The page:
BUYING IN TO A FRANCHISE

Business can be tough for small and local, independent firms. Despite the freedoms associated with running a business that is at liberty to do whatever it likes in terms of appearance, business model, etc., there isn’t the financial assistance or technical information that a bigger brand, franchiser or buying group can provide.

One business owner who has had a thorough experience with an automotive garage franchise is Kamran Saleem, now owner of the independent MotorServ UK service centre business. Prior to running his current venture, Saleem operated a branch of the iAuto garage network. Describing the initial set-up of the branch, Saleem said: “The actual delivery and installs and everything of equipment and fixtures for the garage, that actually ran very smoothly and we were very happy with what was going on at the start of the franchise, it was brilliant. They provided a lot of support.”

Saleem and a technician in the workshop

Through the iAuto network, Saleem, whose background was in automotive sales and ‘knew as much about car servicing as the man in the street’, was able to learn the ins and outs of the industry. “It gave me the insight, all the trade secrets, background etc. So that’s probably a year’s worth of experience in a week,” he said. At the time, Saleem was paying five percent of turnover as a franchise fee, as well as some fees for software licences.

Marketing

Initially, Saleem recalled that things like supplies, kit, trade contacts, branding and more were ‘spot on’, but issues started to arise after the set-up. “When we actually opened, day one, it was like: ‘okay, how do we get the cars in now?’,” he said. Sales did not pick up substantially, and Saleem noted that a lack of marketing by the franchise did not help. “What they needed to do is focus on marketing, focus on sales, focus on this or that, but they were too busy selling franchises that they were over run.” Plus, Saleem claims that his own efforts to market the business were not heeded quickly as all the initiatives needed approval which too long to obtain.

Eventually, Saleem decided to leave the franchise, which was a negative experience in itself, requiring the need for a BFA lawyer. “The franchise agreement, they’re heavily weighted towards the franchisor,” said Saleem. “There aren’t a lot of lawyers around that will actually take on a franchise agreement that’s written properly.” iAuto agreed to terminate the contract, but Saleem claims it took ‘about nine months in total to get out’, and ‘ended up costing me probably £70k in costs and loss in income and sales growth during the period all this was going on’.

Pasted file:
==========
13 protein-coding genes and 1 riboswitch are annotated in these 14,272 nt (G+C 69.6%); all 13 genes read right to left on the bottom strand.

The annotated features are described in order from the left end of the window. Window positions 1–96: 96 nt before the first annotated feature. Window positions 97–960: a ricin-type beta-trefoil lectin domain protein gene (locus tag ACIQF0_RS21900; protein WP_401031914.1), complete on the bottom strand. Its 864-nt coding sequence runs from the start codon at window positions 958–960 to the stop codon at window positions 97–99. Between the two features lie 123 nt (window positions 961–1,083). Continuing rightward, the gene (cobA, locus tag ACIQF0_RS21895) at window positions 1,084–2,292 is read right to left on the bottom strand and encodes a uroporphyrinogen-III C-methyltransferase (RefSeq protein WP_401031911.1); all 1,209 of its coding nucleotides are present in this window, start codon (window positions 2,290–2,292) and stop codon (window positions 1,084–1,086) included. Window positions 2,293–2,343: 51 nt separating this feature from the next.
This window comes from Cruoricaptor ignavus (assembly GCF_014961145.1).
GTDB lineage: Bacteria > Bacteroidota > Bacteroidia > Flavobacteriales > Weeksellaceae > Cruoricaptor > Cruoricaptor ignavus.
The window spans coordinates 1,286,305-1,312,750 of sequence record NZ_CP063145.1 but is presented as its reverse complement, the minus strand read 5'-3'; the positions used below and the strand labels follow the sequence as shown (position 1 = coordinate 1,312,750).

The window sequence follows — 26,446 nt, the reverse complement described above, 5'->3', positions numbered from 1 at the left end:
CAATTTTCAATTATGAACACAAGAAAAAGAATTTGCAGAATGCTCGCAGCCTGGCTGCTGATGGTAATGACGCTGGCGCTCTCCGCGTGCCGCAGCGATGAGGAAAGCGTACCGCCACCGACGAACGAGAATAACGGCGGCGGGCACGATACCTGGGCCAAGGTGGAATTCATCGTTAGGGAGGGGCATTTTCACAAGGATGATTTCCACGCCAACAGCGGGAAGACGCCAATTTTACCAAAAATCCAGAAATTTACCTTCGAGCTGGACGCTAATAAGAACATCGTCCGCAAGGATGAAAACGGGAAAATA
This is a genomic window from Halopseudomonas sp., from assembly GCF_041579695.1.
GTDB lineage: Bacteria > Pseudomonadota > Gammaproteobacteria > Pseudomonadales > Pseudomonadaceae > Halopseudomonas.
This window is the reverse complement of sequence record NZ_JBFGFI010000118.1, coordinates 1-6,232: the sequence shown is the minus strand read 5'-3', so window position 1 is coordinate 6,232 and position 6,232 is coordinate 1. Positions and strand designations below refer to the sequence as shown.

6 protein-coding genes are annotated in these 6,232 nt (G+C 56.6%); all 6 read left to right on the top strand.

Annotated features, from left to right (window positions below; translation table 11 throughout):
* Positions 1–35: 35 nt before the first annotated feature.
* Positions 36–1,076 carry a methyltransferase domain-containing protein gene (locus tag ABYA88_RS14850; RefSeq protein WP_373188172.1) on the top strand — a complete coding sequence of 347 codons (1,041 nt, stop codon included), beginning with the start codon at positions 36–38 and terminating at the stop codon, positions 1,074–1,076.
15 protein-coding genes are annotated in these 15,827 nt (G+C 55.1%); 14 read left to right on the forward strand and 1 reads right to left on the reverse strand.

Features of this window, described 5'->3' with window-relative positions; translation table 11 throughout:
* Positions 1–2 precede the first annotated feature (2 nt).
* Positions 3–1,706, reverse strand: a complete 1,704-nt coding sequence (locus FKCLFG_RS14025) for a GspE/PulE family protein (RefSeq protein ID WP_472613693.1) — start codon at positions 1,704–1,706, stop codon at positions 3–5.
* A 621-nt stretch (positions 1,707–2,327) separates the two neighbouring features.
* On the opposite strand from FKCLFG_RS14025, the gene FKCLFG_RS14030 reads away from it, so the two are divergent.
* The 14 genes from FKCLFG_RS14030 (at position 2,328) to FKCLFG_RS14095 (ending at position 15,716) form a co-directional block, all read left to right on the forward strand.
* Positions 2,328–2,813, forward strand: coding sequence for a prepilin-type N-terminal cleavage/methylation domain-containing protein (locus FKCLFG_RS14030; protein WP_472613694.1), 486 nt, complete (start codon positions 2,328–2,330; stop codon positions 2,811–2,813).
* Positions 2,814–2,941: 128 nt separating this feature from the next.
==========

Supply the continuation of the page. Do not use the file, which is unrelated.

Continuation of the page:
Programmes

However, Wendy Williamson, Chief Executive of the IAAF, makes a distinction between franchises and garage programmes and believes that the latter are beneficial for the industry. “To me, the definition of a ‘franchise’ is a business that is absolutely run to a very tight set of rules and regulations,” she said. “And I think it’s not what we see in the aftermarket. We see garage programmes where the independent garage still has their independence, they are still Joe Bloggs independent garage…”

Williamson was once involved in the Unipart Car Care Centre scheme, which provided a ‘much more professional image for the garage,’ she explained. “These days, many of our key distributors offer similar programmes with UAN, Groupauto, UK Parts Alliance, ECP, all having very similar programmes which I’m a big fan of and still think they are absolutely key to giving garages as much support as they possibly can,” she said.

Ultimately, when it comes to pros versus cons, Williamson notes that: “I wouldn’t necessarily really see that many cons with these programmes”, and thinks challenges facing the independent aftermarket such as connected vehicles and data access mean that: “the more that the independent sector can support each other right the way through the supply chain, the better it is for the whole sector.”

There are benefits to being being in a group or franchise, but talking to fellow businesses within the industry might help.

“Don’t necessarily rely upon the data that you’re given by the franchisor. Look at the other franchisees, if they exist; you’re going to be in their shoes after all,” said Saleem.

“So make sure you’ve got access to them. And if you are blocked access to the other franchisees or you’re not given the opportunity to discuss things … then there might be something up”  he concluded.Buis

This post was written by:

- who has written 31 posts on CAT Magazine.


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